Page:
While a borrower may have to relocate to take advantage of some of these programs, the rewards can certainly make such a move worthwhile. For example, one national veterinary program repays up to $25,000 per year, while a program for health care workers in Alaska will repay up to $47,000 per year for certain hard-to-fill positions. The state of Kansas will repay borrowers up to $15,000 simply for moving to one of 77 rural areas in the state.
The (Almost) Complete Guide to Student Loan Forgiveness also provides a plain English, step-by-step explanation of how to pursue all the federal forgiveness and discharge programs to help ensure borrowers understand all the rules for these programs.
TISLA was founded to help consumers struggling under the heavy burden of college debt, offering clear information and advice for borrowers via www.freestudentloanadvice.org. TISLA provides guidance on loan repayment options, consolidation, dispute resolution, default rehabilitation and more. Borrowers may also email firstname.lastname@example.org for personalized assistance with their student loan situations. The service is entirely free for consumers.
“At TISLA, we understand that student loan borrowers are overwhelmed by their debt and repayment options, and sometimes just need a second opinion or additional help from an unbiased, expert source who has their best interests in mind. Our goal is not to manage borrowers’ loans for them, but to instead help them themselves” said Mayotte.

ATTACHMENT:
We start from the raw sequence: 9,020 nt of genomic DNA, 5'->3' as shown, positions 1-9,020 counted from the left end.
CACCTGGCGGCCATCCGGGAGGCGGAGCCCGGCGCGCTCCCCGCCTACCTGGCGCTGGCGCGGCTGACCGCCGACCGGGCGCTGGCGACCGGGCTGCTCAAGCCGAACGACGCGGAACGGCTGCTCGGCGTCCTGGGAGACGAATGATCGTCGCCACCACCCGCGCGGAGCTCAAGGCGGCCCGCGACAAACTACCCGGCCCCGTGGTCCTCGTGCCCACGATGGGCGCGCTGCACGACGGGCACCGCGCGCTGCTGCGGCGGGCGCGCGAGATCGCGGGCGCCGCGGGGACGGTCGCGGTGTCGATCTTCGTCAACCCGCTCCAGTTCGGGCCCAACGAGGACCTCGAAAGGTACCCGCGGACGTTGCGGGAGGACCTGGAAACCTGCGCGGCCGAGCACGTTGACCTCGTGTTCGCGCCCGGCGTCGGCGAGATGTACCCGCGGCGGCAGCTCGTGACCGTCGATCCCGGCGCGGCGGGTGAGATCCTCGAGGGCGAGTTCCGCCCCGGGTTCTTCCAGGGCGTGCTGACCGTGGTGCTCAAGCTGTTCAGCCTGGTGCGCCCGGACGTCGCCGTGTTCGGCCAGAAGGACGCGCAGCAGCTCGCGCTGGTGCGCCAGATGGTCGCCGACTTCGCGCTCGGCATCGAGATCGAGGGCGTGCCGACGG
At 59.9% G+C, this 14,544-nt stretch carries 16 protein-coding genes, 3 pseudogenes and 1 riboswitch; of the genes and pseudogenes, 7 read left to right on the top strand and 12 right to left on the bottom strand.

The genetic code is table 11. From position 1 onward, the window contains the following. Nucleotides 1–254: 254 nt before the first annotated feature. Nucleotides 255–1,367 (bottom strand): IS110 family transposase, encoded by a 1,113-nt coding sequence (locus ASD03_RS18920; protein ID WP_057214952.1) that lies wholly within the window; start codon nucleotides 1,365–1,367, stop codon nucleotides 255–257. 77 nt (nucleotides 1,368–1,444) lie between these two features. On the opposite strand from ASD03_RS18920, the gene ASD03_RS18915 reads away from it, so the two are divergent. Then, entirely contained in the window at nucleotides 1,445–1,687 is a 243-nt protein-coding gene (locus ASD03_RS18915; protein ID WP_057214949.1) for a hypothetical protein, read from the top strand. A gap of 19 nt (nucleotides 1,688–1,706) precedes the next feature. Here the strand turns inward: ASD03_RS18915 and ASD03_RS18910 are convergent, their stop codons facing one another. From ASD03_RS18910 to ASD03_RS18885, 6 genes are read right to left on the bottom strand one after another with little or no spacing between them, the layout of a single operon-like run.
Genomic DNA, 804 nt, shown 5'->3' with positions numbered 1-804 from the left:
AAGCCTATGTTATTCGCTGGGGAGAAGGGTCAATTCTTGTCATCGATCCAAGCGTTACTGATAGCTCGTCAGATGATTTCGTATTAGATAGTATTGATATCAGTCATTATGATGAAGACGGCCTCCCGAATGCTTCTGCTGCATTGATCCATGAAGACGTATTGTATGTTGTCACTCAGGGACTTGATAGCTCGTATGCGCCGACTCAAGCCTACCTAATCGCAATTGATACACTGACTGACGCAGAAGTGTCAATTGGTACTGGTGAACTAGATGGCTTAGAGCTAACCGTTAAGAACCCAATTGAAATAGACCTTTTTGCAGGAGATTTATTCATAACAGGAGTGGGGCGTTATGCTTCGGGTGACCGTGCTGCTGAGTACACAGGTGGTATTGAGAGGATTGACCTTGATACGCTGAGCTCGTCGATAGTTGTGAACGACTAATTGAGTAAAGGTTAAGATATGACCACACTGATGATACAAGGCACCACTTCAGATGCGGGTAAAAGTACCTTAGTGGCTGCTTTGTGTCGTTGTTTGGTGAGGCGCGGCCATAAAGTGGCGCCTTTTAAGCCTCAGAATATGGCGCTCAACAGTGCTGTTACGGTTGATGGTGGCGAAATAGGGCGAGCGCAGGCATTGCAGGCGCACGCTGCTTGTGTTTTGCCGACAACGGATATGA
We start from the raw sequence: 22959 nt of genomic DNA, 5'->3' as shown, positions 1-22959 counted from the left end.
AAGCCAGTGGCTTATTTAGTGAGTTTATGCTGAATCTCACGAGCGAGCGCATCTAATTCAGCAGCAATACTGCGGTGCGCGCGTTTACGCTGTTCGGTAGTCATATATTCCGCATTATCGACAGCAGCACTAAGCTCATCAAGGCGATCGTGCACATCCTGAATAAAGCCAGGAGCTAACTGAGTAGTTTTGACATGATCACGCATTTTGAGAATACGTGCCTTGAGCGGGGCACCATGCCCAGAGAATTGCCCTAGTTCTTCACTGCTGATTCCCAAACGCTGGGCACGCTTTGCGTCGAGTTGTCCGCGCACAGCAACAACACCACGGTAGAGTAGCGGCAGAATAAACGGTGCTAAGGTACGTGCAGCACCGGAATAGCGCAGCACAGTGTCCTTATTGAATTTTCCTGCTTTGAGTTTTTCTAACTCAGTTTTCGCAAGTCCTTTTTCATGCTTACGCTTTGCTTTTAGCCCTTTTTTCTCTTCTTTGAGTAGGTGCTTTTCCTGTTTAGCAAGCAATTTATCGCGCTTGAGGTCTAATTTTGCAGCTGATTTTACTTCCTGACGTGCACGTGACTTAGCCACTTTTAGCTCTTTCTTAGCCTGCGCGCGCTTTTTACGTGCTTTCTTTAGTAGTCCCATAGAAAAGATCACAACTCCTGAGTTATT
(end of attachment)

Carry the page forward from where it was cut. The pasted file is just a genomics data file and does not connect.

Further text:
The organization is funded through grants and donations, as well as student loan educational tools and service packages for employers, schools and associations who understand the importance and impact of providing such resources to their constituencies. Visit http://freestudentloanadvice.org/about_us/partnerships for more information on funding opportunities.
About The Institute of Student Loan Advisors
The Institute of Student Loan Advisors (TISLA) is a private nonprofit dedicated to ensuring that all consumers have access to fair, free, student loan advice and dispute resolution. We will never charge consumers for our services and do not require registration or affiliation to utilize our services. While we encourage all student loan borrowers to talk to their loan holders for help, we understand that sometimes, you just want a second opinion or need additional help.
About Betsy Mayotte
Betsy Mayotte is the President and founder of The Institute of Student Loan Advisors (TISLA). A longtime student loan professional with more than 20 years’ experience in compliance and advocacy, she has helped thousands of borrowers with their student loans one-on-one. She has served as a primary negotiator for several federal rulemaking sessions on topics such as loan rehabilitation and borrower defense to repayment discharge. In addition, Mayotte frequently conducts regulatory trainings for the higher education financing industry both in the United States and as far away as the United Kingdom, Canada, Australia and New Zealand. She is regularly quoted in the media on student loan issues and was a frequent contributor to U.S. News and World Report’s The Student Loan Ranger blog . Betsy was born and raised in Lowell, MA and currently lives in Plymouth, MA.